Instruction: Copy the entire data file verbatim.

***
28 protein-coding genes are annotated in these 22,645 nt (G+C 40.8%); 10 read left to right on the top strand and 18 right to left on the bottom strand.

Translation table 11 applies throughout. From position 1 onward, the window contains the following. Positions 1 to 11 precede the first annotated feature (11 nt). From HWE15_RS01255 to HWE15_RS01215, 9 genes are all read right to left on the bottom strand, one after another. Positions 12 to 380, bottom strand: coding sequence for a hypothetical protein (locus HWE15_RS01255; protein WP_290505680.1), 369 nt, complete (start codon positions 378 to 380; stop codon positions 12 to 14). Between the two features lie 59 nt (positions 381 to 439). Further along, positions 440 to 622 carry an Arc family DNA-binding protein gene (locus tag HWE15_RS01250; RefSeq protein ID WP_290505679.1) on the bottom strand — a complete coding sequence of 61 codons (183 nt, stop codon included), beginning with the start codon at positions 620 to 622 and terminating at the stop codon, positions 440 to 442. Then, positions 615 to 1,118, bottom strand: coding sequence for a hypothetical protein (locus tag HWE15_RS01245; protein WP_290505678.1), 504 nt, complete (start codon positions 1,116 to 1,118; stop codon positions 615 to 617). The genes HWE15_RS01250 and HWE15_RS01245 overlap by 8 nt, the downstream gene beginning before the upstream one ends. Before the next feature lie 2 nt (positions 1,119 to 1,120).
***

28 protein-coding genes are annotated in these 22,645 nt (G+C 40.8%); 10 read left to right on the top strand and 18 right to left on the bottom strand.

Translation table 11 applies throughout. From position 1 onward, the window contains the following. Positions 1 to 11 precede the first annotated feature (11 nt). From HWE15_RS01255 to HWE15_RS01215, 9 genes are all read right to left on the bottom strand, one after another. Positions 12 to 380, bottom strand: coding sequence for a hypothetical protein (locus HWE15_RS01255; protein WP_290505680.1), 369 nt, complete (start codon positions 378 to 380; stop codon positions 12 to 14). Between the two features lie 59 nt (positions 381 to 439). Further along, positions 440 to 622 carry an Arc family DNA-binding protein gene (locus tag HWE15_RS01250; RefSeq protein ID WP_290505679.1) on the bottom strand — a complete coding sequence of 61 codons (183 nt, stop codon included), beginning with the start codon at positions 620 to 622 and terminating at the stop codon, positions 440 to 442. Then, positions 615 to 1,118, bottom strand: coding sequence for a hypothetical protein (locus tag HWE15_RS01245; protein WP_290505678.1), 504 nt, complete (start codon positions 1,116 to 1,118; stop codon positions 615 to 617). The genes HWE15_RS01250 and HWE15_RS01245 overlap by 8 nt, the downstream gene beginning before the upstream one ends. Before the next feature lie 2 nt (positions 1,119 to 1,120).